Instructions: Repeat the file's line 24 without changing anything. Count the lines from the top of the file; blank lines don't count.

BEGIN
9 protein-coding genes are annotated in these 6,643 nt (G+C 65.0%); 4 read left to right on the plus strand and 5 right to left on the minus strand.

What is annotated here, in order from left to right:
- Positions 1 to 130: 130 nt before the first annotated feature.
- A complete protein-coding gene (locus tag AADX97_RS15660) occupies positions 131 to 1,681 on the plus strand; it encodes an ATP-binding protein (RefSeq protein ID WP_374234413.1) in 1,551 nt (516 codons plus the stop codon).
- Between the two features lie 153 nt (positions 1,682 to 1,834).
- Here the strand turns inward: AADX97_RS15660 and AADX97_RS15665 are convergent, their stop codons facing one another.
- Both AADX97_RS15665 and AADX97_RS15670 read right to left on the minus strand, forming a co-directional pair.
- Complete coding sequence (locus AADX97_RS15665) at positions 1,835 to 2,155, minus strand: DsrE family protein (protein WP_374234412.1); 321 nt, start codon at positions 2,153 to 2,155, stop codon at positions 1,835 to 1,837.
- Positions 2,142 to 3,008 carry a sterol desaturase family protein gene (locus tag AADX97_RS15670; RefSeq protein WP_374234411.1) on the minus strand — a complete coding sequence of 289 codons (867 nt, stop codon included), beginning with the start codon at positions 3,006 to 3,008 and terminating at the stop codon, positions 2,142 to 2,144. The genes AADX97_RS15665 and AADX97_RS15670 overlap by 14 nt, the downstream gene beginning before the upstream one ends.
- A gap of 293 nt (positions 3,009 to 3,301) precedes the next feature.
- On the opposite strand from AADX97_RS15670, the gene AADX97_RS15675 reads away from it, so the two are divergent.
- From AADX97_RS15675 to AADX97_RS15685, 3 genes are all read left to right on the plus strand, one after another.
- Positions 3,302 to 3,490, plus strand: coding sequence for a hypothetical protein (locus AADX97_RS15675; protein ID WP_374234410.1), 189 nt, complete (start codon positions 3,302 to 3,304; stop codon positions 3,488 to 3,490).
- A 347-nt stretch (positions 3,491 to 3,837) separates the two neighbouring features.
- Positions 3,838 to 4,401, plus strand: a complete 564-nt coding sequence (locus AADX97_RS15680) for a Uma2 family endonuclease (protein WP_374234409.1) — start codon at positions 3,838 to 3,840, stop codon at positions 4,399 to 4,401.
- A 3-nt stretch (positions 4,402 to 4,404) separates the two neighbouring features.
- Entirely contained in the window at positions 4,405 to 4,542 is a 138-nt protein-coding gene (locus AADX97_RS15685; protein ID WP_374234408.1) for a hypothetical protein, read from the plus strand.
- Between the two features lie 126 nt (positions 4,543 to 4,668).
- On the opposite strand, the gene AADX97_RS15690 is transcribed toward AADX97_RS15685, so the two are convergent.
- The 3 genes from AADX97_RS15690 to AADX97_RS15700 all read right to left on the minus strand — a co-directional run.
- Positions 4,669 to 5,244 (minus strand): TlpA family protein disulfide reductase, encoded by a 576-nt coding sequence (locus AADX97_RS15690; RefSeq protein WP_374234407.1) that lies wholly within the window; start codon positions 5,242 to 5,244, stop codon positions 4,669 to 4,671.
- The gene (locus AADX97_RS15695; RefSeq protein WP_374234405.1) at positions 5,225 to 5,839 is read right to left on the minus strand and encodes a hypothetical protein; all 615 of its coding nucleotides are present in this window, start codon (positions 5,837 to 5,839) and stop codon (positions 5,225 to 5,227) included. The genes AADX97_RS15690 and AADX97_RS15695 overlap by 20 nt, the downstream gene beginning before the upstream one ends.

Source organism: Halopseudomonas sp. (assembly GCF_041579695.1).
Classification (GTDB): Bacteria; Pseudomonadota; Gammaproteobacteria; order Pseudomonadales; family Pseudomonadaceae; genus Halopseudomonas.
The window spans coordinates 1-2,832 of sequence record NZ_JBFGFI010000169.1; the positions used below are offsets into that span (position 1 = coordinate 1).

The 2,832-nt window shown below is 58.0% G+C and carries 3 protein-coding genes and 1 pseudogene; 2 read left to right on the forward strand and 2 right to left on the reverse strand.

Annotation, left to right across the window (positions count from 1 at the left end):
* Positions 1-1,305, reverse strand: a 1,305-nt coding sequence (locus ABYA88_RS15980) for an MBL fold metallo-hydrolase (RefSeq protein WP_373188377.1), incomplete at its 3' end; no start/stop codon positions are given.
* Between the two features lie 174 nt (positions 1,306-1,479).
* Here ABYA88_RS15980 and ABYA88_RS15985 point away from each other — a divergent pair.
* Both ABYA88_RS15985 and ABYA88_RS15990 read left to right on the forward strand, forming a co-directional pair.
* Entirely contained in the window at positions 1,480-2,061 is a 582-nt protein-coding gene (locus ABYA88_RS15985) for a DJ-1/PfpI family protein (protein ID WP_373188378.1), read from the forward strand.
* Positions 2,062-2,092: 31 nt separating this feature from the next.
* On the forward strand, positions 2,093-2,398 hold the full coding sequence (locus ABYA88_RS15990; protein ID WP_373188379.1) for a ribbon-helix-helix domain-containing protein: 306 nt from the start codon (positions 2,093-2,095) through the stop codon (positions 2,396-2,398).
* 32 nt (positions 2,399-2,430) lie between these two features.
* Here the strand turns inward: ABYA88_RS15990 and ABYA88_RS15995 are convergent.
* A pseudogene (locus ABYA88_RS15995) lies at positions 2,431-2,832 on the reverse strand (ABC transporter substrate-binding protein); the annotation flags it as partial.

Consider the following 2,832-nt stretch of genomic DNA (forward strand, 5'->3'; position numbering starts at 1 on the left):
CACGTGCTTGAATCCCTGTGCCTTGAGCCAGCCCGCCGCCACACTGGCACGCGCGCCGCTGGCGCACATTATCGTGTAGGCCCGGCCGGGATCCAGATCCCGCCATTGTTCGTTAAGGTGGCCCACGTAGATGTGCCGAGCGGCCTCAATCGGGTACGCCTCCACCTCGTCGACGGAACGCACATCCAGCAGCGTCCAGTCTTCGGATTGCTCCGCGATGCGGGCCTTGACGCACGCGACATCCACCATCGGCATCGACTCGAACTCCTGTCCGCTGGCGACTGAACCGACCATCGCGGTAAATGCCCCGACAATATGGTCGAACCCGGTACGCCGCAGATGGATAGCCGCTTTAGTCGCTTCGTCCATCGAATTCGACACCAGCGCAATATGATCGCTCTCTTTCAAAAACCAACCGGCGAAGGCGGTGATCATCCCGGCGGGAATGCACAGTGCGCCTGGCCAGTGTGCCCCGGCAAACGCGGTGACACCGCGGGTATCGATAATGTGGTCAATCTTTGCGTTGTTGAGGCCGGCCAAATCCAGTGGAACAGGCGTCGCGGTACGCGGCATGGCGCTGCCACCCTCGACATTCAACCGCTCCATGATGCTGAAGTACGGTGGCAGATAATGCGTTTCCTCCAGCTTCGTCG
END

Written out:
Classification (GTDB): Bacteria; Pseudomonadota; Gammaproteobacteria; order Pseudomonadales; family Pseudomonadaceae; genus Halopseudomonas.